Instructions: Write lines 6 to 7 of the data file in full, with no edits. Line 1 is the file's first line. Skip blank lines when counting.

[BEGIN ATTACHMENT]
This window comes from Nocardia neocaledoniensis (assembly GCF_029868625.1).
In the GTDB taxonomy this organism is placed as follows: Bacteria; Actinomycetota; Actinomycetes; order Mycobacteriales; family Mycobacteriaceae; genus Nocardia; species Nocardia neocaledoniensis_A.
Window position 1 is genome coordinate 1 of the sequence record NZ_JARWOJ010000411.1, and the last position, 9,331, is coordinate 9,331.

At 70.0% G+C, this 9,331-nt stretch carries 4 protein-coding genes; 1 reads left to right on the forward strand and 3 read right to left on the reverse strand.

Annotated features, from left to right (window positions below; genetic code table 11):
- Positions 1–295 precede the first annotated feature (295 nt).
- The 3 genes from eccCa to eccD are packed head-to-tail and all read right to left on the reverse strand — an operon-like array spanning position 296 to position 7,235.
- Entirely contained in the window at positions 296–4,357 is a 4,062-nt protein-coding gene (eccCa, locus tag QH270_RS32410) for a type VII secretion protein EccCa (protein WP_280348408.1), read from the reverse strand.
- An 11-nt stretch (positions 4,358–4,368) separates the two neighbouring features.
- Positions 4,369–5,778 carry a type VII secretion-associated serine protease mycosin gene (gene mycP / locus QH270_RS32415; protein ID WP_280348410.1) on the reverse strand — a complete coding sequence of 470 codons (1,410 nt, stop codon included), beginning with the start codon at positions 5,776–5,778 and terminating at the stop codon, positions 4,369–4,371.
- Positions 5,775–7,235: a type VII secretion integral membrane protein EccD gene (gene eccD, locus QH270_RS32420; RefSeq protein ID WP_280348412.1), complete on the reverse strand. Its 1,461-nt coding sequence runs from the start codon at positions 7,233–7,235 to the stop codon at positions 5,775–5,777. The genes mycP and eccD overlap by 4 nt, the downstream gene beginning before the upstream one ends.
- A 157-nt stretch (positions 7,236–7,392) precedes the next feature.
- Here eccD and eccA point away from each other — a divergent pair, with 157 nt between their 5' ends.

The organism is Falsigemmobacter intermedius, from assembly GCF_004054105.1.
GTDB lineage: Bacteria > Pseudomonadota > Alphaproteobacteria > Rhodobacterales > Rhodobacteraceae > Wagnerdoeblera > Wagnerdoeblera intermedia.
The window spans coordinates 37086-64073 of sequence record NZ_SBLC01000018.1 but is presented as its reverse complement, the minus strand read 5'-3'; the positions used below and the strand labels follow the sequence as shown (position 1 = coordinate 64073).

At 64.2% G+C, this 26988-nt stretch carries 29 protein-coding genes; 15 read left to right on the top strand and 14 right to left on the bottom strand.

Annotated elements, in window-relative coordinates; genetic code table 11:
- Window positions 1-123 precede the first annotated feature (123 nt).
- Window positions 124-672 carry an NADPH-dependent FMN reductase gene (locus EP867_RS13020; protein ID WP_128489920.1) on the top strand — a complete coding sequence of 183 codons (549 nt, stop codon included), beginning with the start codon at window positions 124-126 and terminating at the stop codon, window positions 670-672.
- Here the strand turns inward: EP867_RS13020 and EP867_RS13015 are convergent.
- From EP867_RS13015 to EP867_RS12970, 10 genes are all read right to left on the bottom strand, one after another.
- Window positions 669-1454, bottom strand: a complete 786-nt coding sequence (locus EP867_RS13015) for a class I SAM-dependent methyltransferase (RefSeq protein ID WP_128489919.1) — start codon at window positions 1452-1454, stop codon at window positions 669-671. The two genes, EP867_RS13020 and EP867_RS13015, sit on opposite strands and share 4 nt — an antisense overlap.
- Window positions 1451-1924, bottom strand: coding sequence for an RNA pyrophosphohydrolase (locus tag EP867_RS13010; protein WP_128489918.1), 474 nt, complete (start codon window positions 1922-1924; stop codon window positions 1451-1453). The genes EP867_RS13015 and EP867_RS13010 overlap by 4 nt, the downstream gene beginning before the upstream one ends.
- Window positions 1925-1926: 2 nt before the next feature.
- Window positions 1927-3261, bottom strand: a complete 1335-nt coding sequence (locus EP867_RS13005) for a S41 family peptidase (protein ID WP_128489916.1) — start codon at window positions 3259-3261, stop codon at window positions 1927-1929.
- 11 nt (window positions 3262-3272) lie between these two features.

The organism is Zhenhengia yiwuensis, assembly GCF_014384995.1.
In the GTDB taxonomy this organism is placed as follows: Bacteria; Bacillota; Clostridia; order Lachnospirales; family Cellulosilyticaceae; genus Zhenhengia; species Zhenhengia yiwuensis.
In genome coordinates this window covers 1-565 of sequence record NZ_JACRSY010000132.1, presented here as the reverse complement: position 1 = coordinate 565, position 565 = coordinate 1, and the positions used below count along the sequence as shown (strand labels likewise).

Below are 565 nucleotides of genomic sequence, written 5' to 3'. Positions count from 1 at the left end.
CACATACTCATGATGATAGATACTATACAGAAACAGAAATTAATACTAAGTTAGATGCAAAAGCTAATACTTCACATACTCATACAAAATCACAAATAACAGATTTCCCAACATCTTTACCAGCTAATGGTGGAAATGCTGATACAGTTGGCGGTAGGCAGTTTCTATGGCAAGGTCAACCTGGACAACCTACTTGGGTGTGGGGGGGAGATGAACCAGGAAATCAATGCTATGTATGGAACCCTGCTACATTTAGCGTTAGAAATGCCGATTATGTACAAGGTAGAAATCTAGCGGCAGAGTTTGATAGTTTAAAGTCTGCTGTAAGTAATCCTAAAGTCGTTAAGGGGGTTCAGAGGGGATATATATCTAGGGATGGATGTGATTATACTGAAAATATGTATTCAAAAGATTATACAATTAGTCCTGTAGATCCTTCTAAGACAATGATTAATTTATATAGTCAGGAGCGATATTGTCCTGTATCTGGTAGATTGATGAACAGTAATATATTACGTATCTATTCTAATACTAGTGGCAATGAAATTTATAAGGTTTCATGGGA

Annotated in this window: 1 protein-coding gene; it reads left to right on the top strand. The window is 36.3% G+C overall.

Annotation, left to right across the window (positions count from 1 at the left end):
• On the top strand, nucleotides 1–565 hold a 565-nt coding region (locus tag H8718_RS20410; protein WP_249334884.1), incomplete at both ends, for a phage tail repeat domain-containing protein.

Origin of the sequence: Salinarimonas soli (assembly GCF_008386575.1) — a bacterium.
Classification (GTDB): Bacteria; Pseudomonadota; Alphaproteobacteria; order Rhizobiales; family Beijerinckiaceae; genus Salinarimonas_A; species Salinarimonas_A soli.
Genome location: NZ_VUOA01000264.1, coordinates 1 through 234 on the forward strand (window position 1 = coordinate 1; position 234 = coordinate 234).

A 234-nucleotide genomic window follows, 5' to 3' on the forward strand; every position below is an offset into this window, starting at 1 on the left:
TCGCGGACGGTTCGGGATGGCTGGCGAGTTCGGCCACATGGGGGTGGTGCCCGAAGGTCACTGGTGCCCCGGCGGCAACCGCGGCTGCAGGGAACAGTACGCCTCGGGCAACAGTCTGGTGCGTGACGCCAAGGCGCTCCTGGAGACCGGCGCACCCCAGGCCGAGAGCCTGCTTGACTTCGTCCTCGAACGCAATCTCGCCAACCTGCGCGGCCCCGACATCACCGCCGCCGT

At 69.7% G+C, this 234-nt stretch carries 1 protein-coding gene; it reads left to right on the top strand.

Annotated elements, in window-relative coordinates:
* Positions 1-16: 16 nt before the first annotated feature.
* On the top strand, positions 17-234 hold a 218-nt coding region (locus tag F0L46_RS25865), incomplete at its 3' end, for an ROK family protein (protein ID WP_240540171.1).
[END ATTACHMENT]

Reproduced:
- Positions 1–295 precede the first annotated feature (295 nt).
- The 3 genes from eccCa to eccD are packed head-to-tail and all read right to left on the reverse strand — an operon-like array spanning position 296 to position 7,235.